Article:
Photos From Facebook’s Massive Internet-Beaming Drone’s First Flight

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Facebook’s Internet-beaming drone Aquila took flight for the first time last month at the Yuma Proving Ground in Arizona.

The drone’s wingspan is as long as a commercial airliner, and Facebook hopes to use it to transmit the Internet down to remote areas of the world with little or no connectivity.

This test flight involved just the drone. Facebook’s team is still working on the signaling technology that will beam signal down. Here’s a Facebook graphic explaining how it works.

Aquila is part of a Facebook program called Internet.org that is trying to bring internet access to the approximately 4 billion people on the globe who lack it.

Facebook has separate programs within Internet.org geared to people with varying levels of internet access. The company estimates there are 1.6 billion people without the ability to connect to the internet at all, which is what Aquila is meant to address. There’s also a segment of the globe’s population that can connect to the internet but can’t afford it, which is who Internet.org’s controversial Free Basics app is geared towards.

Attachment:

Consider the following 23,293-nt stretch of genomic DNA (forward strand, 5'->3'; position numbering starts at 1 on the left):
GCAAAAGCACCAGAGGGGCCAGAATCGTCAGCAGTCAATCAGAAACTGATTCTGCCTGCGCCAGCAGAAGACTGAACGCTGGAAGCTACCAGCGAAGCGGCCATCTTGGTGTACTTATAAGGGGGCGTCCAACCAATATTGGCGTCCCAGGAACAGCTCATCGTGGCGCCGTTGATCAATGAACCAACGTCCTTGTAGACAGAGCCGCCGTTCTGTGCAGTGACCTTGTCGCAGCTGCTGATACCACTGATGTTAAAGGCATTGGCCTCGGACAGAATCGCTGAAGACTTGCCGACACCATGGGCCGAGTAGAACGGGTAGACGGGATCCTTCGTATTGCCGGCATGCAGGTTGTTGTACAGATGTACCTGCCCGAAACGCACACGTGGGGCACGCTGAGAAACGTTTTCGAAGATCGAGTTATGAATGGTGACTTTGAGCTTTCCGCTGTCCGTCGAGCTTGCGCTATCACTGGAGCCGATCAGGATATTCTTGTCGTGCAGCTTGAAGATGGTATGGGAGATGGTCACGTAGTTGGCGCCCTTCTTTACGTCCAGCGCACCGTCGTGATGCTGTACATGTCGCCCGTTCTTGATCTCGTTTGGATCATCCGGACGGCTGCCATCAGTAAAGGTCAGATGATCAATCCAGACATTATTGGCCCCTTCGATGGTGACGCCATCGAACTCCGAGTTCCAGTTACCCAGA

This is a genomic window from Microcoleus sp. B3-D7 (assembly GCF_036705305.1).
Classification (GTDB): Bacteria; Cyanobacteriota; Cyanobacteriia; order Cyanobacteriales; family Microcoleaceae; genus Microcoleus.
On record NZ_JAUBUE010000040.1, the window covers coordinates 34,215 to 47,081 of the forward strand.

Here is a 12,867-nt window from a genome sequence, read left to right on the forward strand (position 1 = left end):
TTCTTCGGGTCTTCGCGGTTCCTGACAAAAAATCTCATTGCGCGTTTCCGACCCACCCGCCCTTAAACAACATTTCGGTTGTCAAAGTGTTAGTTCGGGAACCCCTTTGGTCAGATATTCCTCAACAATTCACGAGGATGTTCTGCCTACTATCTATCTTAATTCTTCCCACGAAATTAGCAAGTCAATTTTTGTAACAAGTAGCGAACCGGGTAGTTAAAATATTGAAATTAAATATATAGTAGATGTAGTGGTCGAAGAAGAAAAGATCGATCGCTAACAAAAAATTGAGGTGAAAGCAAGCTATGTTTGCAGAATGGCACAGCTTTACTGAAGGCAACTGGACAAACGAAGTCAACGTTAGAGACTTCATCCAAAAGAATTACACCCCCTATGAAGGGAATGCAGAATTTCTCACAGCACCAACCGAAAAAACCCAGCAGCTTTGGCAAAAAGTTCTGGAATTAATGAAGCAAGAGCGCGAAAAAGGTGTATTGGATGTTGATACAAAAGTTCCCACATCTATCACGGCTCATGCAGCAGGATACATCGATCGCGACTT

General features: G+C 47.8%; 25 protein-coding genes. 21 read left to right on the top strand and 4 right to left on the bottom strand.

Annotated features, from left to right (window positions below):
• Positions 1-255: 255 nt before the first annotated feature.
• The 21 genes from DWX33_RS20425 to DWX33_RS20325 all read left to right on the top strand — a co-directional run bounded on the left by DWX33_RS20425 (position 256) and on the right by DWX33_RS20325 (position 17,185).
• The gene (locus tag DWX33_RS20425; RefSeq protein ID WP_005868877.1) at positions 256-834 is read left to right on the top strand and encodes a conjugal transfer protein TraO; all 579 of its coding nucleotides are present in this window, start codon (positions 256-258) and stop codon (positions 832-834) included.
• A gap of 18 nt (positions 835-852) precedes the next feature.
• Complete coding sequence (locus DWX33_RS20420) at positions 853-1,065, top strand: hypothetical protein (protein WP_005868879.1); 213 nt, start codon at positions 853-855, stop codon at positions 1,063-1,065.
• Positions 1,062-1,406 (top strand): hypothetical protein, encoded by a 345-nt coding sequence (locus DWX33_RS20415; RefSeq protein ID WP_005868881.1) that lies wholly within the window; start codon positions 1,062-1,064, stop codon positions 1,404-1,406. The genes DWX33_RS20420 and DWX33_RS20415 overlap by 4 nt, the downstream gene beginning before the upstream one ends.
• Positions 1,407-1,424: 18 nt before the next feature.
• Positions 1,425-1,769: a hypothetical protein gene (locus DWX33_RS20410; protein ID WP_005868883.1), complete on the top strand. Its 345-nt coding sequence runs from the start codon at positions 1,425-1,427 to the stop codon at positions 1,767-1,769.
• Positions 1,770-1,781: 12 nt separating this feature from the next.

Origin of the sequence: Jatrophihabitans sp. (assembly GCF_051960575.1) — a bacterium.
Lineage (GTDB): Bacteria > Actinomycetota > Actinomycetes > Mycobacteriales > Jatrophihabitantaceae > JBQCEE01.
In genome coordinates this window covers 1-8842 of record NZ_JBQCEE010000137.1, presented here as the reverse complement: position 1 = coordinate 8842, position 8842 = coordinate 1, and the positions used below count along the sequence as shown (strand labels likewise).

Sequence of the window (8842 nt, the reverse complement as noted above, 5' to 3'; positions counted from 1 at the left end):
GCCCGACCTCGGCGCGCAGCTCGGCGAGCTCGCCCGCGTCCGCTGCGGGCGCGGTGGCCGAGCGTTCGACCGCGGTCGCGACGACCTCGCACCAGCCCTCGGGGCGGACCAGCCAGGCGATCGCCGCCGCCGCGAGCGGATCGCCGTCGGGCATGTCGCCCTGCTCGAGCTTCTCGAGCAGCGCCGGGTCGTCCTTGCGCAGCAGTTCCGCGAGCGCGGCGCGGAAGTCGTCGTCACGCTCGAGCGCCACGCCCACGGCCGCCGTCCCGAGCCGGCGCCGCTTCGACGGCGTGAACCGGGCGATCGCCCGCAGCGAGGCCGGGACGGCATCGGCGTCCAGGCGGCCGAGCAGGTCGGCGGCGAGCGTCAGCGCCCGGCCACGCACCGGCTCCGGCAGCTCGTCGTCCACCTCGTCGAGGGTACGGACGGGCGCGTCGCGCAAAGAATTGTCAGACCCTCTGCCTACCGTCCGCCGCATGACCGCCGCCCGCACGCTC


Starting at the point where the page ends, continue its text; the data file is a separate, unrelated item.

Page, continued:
The flight lasted 96 minutes

Facebook planned for a 30 minute flight, according to its VP of engineering Jay Parikh. But things went well so they kept it in the air longer. Aquila flew 25 miles per hour at 2,000 feet.

Eventually, Facebook hopes to fly Aquila anywhere from 60,000 to 90,000 feet, and at 70 to 80 miles per hour.

It hopes to keep the solar-powered craft the air for three months at a time.

The business side of this will be important to watch

Facebook will not provide internet access directly to people within Aquila’s reach, it will work with existing operators to develop programs to bring Aquila’s internet to them. “This would be a technological solution that we provide as a package to the operators,” Parikh said. Getting these details sorted will likely be very challenging for Facebook, especially given the issues it’s had with Free Basics.

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It will take years to get Aquila up and running

“Two or more years,” Parikh estimated.

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